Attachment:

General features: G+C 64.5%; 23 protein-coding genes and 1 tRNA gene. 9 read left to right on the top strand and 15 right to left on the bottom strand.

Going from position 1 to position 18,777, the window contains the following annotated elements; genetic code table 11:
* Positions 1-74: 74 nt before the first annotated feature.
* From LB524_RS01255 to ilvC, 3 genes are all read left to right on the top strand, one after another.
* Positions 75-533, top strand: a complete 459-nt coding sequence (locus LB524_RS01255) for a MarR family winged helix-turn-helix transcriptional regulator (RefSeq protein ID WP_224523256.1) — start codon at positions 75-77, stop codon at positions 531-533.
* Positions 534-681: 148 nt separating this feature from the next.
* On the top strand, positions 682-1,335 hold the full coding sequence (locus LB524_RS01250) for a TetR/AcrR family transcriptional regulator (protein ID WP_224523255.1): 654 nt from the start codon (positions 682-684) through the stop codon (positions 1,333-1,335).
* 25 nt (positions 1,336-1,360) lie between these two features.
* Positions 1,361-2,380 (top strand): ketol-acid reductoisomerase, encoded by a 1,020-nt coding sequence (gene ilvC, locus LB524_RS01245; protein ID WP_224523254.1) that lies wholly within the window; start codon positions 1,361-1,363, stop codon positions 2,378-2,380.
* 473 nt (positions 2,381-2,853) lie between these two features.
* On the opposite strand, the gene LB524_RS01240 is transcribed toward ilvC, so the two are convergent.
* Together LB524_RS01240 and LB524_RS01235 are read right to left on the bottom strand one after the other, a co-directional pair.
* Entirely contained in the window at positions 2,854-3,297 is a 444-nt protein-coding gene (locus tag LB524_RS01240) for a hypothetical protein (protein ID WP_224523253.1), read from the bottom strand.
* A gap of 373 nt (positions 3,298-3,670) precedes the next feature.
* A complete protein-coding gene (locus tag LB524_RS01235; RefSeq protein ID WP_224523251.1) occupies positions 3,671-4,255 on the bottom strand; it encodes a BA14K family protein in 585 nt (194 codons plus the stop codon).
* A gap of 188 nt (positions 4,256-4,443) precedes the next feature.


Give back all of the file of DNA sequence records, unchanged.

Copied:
General features: G+C 64.5%; 23 protein-coding genes and 1 tRNA gene. 9 read left to right on the top strand and 15 right to left on the bottom strand.

Going from position 1 to position 18,777, the window contains the following annotated elements; genetic code table 11:
* Positions 1-74: 74 nt before the first annotated feature.
* From LB524_RS01255 to ilvC, 3 genes are all read left to right on the top strand, one after another.
* Positions 75-533, top strand: a complete 459-nt coding sequence (locus LB524_RS01255) for a MarR family winged helix-turn-helix transcriptional regulator (RefSeq protein ID WP_224523256.1) — start codon at positions 75-77, stop codon at positions 531-533.
* Positions 534-681: 148 nt separating this feature from the next.
* On the top strand, positions 682-1,335 hold the full coding sequence (locus LB524_RS01250) for a TetR/AcrR family transcriptional regulator (protein ID WP_224523255.1): 654 nt from the start codon (positions 682-684) through the stop codon (positions 1,333-1,335).
* 25 nt (positions 1,336-1,360) lie between these two features.
* Positions 1,361-2,380 (top strand): ketol-acid reductoisomerase, encoded by a 1,020-nt coding sequence (gene ilvC, locus LB524_RS01245; protein ID WP_224523254.1) that lies wholly within the window; start codon positions 1,361-1,363, stop codon positions 2,378-2,380.
* 473 nt (positions 2,381-2,853) lie between these two features.
* On the opposite strand, the gene LB524_RS01240 is transcribed toward ilvC, so the two are convergent.
* Together LB524_RS01240 and LB524_RS01235 are read right to left on the bottom strand one after the other, a co-directional pair.
* Entirely contained in the window at positions 2,854-3,297 is a 444-nt protein-coding gene (locus tag LB524_RS01240) for a hypothetical protein (protein ID WP_224523253.1), read from the bottom strand.
* A gap of 373 nt (positions 3,298-3,670) precedes the next feature.
* A complete protein-coding gene (locus tag LB524_RS01235; RefSeq protein ID WP_224523251.1) occupies positions 3,671-4,255 on the bottom strand; it encodes a BA14K family protein in 585 nt (194 codons plus the stop codon).
* A gap of 188 nt (positions 4,256-4,443) precedes the next feature.